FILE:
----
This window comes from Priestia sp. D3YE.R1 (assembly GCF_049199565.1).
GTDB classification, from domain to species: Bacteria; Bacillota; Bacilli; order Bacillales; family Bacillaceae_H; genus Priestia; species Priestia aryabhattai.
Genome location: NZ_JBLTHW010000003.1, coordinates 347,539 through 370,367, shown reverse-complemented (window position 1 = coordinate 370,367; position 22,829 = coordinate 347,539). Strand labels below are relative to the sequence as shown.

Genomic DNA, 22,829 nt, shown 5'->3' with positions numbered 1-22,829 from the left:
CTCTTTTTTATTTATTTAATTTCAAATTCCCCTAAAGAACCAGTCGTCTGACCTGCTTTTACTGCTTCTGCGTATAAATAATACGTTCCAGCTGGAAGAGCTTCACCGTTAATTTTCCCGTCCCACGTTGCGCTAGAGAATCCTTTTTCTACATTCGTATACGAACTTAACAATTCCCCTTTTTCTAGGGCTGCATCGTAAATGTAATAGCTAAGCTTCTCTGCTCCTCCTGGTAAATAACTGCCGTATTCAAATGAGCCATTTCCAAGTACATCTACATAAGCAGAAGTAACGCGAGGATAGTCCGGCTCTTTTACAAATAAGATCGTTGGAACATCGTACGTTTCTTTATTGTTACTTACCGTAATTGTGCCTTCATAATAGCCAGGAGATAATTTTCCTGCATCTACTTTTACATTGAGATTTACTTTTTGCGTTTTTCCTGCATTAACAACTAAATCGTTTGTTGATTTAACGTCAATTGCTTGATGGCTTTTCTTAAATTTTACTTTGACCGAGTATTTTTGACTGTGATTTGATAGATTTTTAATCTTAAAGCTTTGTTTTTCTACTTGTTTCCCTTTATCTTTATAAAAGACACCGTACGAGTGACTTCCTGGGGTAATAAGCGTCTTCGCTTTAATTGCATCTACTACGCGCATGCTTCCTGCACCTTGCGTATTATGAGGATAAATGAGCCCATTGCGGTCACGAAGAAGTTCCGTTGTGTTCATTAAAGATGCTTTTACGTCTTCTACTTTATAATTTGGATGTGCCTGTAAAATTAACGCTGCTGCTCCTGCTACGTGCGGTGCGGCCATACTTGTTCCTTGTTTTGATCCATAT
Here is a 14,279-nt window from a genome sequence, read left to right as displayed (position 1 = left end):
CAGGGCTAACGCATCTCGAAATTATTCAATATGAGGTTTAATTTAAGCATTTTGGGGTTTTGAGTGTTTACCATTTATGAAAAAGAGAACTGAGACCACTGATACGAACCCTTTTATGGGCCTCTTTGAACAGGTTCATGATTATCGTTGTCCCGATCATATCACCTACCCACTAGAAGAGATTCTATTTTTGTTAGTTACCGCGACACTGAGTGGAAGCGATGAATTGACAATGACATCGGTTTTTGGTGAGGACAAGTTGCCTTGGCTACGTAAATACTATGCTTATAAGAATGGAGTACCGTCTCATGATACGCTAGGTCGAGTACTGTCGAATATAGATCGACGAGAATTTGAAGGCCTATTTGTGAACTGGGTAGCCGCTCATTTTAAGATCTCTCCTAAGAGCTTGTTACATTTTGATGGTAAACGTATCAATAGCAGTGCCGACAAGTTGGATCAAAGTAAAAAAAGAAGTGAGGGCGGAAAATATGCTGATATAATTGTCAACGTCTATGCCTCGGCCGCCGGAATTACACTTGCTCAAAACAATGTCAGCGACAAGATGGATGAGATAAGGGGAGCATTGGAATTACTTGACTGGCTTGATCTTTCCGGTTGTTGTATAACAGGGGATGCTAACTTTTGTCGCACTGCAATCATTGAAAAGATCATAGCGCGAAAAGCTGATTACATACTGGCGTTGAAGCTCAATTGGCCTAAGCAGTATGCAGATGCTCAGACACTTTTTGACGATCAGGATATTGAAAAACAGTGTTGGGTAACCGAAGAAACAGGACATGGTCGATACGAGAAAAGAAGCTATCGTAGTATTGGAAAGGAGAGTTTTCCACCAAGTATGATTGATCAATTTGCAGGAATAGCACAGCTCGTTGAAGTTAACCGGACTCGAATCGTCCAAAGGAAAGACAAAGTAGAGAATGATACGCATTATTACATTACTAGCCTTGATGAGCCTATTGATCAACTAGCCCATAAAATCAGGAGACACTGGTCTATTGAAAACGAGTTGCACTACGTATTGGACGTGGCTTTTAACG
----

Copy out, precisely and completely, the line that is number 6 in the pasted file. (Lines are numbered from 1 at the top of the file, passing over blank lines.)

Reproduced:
Here is a 14,279-nt window from a genome sequence, read left to right as displayed (position 1 = left end):